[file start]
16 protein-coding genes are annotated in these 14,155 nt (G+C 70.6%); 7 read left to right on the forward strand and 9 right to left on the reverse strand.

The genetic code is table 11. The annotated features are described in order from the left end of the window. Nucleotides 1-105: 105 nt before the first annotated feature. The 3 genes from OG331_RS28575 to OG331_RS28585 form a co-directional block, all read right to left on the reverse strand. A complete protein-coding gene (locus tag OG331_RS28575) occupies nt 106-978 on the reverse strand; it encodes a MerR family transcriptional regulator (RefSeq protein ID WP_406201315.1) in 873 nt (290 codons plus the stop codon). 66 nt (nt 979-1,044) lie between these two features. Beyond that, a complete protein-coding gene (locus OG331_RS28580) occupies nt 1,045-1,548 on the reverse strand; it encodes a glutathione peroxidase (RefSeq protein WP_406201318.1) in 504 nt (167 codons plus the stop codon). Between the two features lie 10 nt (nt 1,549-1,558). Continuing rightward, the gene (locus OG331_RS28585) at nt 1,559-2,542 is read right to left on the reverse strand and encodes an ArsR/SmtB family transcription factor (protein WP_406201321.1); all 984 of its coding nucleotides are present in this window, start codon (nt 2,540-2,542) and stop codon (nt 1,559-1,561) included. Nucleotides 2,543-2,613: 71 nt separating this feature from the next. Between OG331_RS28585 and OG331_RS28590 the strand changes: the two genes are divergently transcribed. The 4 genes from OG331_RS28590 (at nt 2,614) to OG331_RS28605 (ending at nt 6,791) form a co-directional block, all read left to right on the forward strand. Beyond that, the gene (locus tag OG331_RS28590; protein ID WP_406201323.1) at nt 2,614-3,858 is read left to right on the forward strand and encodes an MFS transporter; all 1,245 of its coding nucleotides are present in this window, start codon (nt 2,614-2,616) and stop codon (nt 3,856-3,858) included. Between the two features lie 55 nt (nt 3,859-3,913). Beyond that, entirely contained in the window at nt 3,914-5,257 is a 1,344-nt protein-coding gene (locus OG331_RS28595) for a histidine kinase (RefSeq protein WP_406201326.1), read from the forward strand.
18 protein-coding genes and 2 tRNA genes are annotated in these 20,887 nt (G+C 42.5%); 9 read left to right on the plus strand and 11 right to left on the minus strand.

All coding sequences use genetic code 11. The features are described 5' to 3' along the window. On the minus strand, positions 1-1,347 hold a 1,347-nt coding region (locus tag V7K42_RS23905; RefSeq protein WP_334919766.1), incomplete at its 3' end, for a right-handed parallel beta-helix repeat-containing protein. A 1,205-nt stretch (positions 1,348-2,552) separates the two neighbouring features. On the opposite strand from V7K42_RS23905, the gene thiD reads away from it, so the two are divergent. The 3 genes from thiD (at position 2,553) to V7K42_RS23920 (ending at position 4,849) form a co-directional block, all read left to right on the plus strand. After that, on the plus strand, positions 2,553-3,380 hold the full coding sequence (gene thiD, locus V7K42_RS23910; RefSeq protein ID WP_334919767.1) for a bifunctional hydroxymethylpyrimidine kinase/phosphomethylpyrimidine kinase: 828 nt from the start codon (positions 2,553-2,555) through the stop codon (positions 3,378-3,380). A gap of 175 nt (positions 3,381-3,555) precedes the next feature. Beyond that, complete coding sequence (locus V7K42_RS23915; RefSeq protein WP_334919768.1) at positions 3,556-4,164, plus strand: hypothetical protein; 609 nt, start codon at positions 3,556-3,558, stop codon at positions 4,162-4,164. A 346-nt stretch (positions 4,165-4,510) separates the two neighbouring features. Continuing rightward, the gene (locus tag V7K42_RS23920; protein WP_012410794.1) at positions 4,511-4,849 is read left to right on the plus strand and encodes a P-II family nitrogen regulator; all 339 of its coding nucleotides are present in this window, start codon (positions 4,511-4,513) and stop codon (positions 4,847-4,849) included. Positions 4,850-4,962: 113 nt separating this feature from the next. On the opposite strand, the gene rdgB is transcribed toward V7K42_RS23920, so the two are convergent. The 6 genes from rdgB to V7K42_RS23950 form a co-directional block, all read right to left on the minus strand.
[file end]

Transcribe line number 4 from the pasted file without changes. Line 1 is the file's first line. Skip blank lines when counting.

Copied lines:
All coding sequences use genetic code 11. The features are described 5' to 3' along the window. On the minus strand, positions 1-1,347 hold a 1,347-nt coding region (locus tag V7K42_RS23905; RefSeq protein WP_334919766.1), incomplete at its 3' end, for a right-handed parallel beta-helix repeat-containing protein. A 1,205-nt stretch (positions 1,348-2,552) separates the two neighbouring features. On the opposite strand from V7K42_RS23905, the gene thiD reads away from it, so the two are divergent. The 3 genes from thiD (at position 2,553) to V7K42_RS23920 (ending at position 4,849) form a co-directional block, all read left to right on the plus strand. After that, on the plus strand, positions 2,553-3,380 hold the full coding sequence (gene thiD, locus V7K42_RS23910; RefSeq protein ID WP_334919767.1) for a bifunctional hydroxymethylpyrimidine kinase/phosphomethylpyrimidine kinase: 828 nt from the start codon (positions 2,553-2,555) through the stop codon (positions 3,378-3,380). A gap of 175 nt (positions 3,381-3,555) precedes the next feature. Beyond that, complete coding sequence (locus V7K42_RS23915; RefSeq protein WP_334919768.1) at positions 3,556-4,164, plus strand: hypothetical protein; 609 nt, start codon at positions 3,556-3,558, stop codon at positions 4,162-4,164. A 346-nt stretch (positions 4,165-4,510) separates the two neighbouring features. Continuing rightward, the gene (locus tag V7K42_RS23920; protein WP_012410794.1) at positions 4,511-4,849 is read left to right on the plus strand and encodes a P-II family nitrogen regulator; all 339 of its coding nucleotides are present in this window, start codon (positions 4,511-4,513) and stop codon (positions 4,847-4,849) included. Positions 4,850-4,962: 113 nt separating this feature from the next. On the opposite strand, the gene rdgB is transcribed toward V7K42_RS23920, so the two are convergent. The 6 genes from rdgB to V7K42_RS23950 form a co-directional block, all read right to left on the minus strand.